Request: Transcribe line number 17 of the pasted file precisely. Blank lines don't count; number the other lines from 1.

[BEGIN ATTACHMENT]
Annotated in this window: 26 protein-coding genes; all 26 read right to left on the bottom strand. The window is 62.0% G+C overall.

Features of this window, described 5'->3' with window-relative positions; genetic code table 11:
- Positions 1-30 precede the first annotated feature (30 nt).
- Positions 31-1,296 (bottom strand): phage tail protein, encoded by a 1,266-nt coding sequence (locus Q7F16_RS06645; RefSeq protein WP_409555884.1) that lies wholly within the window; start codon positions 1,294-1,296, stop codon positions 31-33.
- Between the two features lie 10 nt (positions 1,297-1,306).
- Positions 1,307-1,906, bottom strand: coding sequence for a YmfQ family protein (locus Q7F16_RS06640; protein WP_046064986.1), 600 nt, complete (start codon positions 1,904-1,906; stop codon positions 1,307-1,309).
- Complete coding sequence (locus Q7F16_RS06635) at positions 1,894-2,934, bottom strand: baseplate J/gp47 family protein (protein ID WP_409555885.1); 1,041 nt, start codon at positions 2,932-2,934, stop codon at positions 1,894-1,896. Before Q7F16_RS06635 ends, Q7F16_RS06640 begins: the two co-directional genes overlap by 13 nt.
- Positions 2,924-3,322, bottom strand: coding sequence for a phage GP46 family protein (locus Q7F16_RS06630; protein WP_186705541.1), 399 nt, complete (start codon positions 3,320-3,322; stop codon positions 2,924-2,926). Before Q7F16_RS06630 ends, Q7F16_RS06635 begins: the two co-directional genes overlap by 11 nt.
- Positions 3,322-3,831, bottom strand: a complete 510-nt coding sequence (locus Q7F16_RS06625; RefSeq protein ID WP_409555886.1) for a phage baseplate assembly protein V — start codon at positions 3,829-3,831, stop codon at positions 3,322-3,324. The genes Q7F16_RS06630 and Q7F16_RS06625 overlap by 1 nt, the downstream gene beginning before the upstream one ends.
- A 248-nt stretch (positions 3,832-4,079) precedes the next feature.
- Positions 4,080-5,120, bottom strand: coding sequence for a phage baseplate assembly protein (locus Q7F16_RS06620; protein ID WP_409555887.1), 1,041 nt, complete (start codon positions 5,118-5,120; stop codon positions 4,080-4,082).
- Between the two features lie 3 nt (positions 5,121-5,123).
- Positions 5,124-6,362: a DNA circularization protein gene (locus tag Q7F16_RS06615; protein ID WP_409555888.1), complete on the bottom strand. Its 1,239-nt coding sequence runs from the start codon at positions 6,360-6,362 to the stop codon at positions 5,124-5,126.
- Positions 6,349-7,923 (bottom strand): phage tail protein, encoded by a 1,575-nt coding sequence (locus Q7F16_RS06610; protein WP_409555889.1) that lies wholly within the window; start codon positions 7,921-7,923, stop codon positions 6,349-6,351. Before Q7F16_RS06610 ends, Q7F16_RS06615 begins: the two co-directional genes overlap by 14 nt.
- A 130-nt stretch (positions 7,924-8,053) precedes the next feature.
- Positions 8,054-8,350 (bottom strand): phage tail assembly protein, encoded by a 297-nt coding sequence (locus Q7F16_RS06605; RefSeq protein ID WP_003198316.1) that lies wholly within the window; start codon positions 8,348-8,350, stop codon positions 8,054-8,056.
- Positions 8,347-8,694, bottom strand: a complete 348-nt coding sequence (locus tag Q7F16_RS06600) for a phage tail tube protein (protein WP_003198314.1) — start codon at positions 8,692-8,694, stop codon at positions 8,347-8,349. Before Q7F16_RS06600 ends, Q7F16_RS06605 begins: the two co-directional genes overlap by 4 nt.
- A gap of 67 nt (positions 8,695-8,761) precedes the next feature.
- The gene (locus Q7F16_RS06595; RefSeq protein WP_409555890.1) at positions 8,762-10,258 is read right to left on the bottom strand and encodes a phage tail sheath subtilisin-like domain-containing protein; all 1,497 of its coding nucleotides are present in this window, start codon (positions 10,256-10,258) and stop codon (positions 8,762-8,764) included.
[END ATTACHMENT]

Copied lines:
- Positions 8,347-8,694, bottom strand: a complete 348-nt coding sequence (locus tag Q7F16_RS06600) for a phage tail tube protein (protein WP_003198314.1) — start codon at positions 8,692-8,694, stop codon at positions 8,347-8,349. Before Q7F16_RS06600 ends, Q7F16_RS06605 begins: the two co-directional genes overlap by 4 nt.